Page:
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Turkey’s lira is enjoying its best run in nearly two months as the country heads for a key referendum that could change the course of its parliamentary democracy this weekend.

Despite holding the title of the world’s worst performing emerging market currency of the year, the lira is up nearly two per cent this week – its best winning streak since February -with analysts noting that investors are pricing in a victory for a ‘Yes’ vote on Sunday.

The battered currency has become a barometer for investor nerves about the country’s febrile political and security situation following a failed military coup attempt in July. The government of president Recep Tayyip Erdogan has responded by purging the civil service and military and is now seeking to consolidate his position as head of state by re-writing Turkey’s republican constitution.

Turks will head to the ballot box Sunday on whether to transform the country into a presidential democracy and hand sweeping executive powers to Mr Erdogan.

Despite polls showing the vote is too close to call, with the Yes camp slightly ahead on some measures at 53 per cent, Turkish assets have rallied this week on the hopes of a win for the ruling AKP government.

Investors are hoping a constitutional triumph will help shore up the country’s political stability and avoid a round of early elections.

The lira is volatile today, dropping 0.7 per cent but remains above its 50-day moving average against the dollar at TRY3.6580.

Having slumped to fresh record lows against the dollar this year, the lira’s appreciation has more left to run should the Yes campaign triumph, according to Gyorgy Kovacs, economist at UBS. He expects up to a 3 per cent lira bounce should Mr Erdogan’s ruling AKP win the vote.

“A Yes vote may help to create the conditions for higher-quality capital account flows, and could support domestic demand by reducing domestic uncertainties”, said Mr Kovacs.

Still he warns country’s long-run economic fundamentals – including its deteriorating current account deficit and rising debt levels – will be unchanged without a major government structural reform effort.

“Markets will look for structural economic reforms to be prioritised and early elections to be avoided”, he added.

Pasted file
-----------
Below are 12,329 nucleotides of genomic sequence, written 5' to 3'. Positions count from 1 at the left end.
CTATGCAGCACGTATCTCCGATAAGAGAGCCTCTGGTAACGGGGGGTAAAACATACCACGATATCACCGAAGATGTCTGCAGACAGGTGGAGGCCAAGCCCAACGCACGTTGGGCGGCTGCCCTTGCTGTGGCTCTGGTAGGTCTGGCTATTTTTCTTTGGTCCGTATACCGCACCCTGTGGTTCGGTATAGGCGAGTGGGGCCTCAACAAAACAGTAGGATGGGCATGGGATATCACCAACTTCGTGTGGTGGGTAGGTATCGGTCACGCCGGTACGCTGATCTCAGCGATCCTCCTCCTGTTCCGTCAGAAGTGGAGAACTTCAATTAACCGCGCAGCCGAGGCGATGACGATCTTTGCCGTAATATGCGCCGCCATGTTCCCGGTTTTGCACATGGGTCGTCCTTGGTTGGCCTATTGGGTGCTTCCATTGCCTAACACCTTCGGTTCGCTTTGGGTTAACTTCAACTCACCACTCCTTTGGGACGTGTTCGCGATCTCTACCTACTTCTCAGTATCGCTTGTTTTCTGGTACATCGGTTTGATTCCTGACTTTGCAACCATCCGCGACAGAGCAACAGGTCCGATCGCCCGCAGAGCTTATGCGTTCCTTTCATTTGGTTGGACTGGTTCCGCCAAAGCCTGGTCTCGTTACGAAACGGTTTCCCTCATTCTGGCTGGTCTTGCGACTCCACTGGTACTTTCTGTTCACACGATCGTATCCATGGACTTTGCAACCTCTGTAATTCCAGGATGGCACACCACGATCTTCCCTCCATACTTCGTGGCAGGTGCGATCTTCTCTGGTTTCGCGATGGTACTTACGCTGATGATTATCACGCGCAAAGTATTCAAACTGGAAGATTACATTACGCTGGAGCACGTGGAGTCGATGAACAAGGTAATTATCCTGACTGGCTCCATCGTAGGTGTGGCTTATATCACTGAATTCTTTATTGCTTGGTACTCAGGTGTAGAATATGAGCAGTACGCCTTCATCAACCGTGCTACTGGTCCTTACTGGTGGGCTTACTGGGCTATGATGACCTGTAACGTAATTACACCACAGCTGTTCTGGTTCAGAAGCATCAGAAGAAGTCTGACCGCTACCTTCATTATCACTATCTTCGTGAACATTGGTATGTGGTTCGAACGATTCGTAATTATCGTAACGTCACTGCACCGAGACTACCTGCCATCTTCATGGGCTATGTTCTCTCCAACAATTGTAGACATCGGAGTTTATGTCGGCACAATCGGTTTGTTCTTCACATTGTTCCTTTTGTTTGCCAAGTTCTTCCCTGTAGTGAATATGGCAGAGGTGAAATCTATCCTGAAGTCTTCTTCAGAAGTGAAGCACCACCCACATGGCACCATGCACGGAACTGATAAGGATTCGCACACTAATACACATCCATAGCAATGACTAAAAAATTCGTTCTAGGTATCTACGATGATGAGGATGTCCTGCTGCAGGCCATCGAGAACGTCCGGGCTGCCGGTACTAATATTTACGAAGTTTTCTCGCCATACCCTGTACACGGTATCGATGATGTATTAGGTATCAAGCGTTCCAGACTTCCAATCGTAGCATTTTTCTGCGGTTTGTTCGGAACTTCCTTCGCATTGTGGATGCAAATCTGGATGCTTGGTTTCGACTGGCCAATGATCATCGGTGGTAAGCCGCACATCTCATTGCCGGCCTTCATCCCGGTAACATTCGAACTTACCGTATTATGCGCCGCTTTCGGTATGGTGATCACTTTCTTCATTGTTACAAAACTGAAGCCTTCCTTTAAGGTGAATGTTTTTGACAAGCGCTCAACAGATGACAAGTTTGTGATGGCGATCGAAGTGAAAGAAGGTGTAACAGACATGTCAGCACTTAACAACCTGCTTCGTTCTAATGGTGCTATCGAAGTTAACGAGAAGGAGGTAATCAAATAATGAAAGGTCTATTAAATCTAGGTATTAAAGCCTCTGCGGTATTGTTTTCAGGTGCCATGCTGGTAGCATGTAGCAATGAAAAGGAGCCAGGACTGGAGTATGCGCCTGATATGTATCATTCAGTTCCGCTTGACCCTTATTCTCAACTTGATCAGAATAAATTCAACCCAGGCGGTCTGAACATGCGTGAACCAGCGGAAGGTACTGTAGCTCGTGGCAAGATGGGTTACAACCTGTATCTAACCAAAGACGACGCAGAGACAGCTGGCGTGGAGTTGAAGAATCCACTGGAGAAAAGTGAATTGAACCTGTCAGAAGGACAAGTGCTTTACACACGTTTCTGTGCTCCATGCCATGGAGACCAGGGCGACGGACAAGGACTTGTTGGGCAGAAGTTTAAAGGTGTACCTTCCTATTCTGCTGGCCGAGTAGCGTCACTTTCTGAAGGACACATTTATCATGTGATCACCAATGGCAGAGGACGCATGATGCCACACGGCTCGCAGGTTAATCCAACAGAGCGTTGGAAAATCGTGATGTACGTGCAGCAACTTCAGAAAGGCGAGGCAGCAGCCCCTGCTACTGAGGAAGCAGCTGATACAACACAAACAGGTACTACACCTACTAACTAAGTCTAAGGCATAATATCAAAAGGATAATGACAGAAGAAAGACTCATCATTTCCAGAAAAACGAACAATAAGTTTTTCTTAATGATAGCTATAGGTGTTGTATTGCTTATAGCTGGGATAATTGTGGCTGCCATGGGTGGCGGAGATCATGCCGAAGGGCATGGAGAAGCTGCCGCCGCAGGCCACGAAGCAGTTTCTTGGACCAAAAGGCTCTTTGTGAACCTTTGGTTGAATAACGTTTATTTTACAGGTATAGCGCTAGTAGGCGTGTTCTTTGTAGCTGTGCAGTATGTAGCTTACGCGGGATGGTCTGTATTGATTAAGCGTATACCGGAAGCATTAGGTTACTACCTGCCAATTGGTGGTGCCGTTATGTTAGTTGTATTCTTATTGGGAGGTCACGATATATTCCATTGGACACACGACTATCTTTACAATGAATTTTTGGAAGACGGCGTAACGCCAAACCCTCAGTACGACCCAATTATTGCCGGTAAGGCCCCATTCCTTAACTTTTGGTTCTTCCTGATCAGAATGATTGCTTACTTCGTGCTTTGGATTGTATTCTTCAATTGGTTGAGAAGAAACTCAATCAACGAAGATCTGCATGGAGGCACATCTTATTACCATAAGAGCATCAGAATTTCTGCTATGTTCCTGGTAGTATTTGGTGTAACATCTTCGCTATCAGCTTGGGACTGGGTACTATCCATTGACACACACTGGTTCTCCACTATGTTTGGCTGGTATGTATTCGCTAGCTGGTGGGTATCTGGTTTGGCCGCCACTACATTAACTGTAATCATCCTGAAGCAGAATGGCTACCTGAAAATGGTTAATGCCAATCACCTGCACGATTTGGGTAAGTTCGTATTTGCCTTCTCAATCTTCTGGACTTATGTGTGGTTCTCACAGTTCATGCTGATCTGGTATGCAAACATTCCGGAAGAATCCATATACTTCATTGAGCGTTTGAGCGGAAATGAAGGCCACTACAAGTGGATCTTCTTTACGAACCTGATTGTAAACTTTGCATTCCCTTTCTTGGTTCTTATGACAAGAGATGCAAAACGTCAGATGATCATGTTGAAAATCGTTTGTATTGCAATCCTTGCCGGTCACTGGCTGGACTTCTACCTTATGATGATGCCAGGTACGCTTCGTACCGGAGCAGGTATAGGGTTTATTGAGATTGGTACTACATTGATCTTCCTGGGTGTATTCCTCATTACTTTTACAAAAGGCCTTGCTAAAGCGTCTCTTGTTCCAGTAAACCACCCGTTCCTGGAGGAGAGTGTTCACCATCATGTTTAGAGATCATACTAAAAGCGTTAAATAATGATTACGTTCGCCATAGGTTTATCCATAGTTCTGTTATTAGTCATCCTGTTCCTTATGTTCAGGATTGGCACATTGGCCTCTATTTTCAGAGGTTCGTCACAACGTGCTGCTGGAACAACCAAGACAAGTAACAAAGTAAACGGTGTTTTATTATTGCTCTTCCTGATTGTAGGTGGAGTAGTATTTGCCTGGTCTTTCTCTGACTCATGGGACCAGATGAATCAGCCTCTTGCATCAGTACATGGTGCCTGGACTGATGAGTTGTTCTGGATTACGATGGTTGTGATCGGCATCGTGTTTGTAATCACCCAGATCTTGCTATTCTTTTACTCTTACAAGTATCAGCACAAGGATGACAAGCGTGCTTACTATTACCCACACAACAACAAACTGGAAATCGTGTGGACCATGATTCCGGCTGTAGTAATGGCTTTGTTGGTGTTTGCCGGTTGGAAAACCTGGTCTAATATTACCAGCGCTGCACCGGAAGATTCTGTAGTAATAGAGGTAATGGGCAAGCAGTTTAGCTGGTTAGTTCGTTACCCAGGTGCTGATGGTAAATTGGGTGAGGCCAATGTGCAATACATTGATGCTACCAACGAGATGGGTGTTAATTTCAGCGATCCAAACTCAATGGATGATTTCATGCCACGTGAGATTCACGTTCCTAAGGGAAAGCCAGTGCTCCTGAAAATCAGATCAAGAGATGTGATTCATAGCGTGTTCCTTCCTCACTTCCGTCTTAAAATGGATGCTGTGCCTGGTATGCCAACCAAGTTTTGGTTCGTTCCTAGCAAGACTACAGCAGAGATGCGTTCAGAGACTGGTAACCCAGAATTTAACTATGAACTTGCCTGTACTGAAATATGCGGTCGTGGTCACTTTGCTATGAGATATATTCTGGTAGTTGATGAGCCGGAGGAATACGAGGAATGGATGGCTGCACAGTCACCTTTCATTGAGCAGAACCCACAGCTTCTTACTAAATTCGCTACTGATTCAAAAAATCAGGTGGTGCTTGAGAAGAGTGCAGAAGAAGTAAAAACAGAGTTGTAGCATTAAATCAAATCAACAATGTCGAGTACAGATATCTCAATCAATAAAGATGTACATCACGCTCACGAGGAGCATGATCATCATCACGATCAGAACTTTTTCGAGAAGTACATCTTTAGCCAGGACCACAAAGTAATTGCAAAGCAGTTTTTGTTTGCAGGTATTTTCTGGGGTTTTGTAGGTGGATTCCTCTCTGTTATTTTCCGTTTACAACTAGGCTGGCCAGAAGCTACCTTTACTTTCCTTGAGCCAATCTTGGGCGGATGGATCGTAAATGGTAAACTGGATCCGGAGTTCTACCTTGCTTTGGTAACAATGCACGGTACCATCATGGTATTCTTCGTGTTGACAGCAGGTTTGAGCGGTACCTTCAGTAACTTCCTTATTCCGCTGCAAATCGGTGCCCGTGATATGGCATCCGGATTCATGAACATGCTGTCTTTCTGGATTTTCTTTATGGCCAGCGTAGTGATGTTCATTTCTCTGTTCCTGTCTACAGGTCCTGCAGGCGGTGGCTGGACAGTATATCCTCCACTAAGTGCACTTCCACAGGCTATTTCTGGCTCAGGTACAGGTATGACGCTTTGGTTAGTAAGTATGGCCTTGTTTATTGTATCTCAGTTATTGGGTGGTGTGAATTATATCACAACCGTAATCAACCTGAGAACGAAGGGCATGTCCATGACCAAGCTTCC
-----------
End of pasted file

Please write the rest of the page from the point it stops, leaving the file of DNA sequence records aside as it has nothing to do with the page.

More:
“Over the longer term, we would be cautious on the lira in the context of a structurally weakening balance of payments and limited competitiveness gains despite a weaker lira”.

Nafez Zouk, economist at Oxford Economics, is more bullish on Turkish assets, estimating the lira has been “oversold” this year. A victory for Mr Erdogan would also offer up a chance for the ruling AKP government redouble its efforts to revamp the economy.

“A ‘No’ vote would lengthen the period of political uncertainty and lead to a selloff in Turkish assets,” said Mr Zouk.

After a wobbly start to the year, the exchange rate has gained a semblance of stability after the Turkish central bank has stepped up its effort to tighten credit conditions

Mr Zouk thinks monetary policymakers have managed to “claw back some of the credibility dented over the past years” and now expects lira to climb to TRY 3.5 by the end of the year.

Foreign investors have also piled back into the country’s assets this year (see chart below), taking advantage of cheap equity valuations.

Turkey’s benchmark BIST stock index has climbed 16 per cent in 2017 and touched two-month highs again this week. In the event of a Yes vote, analysts at UBS recommend buying banking sector stocks as political stability may lead the central bank to lower average bank funding costs.

Still for all the upsides in a referendum victory, even a rejection of the constitutional reforms could lead to a “knee-jerk rally”in Turkish assets, according to Lee Hardman, currency analyst at MUFG.

“However, it could create even more political uncertainty in the near-term and thereby dampen scope for the lira to sustain gains. It is unclear how President Erdogan would react if the constitutional reforms are rejected”, he adds.

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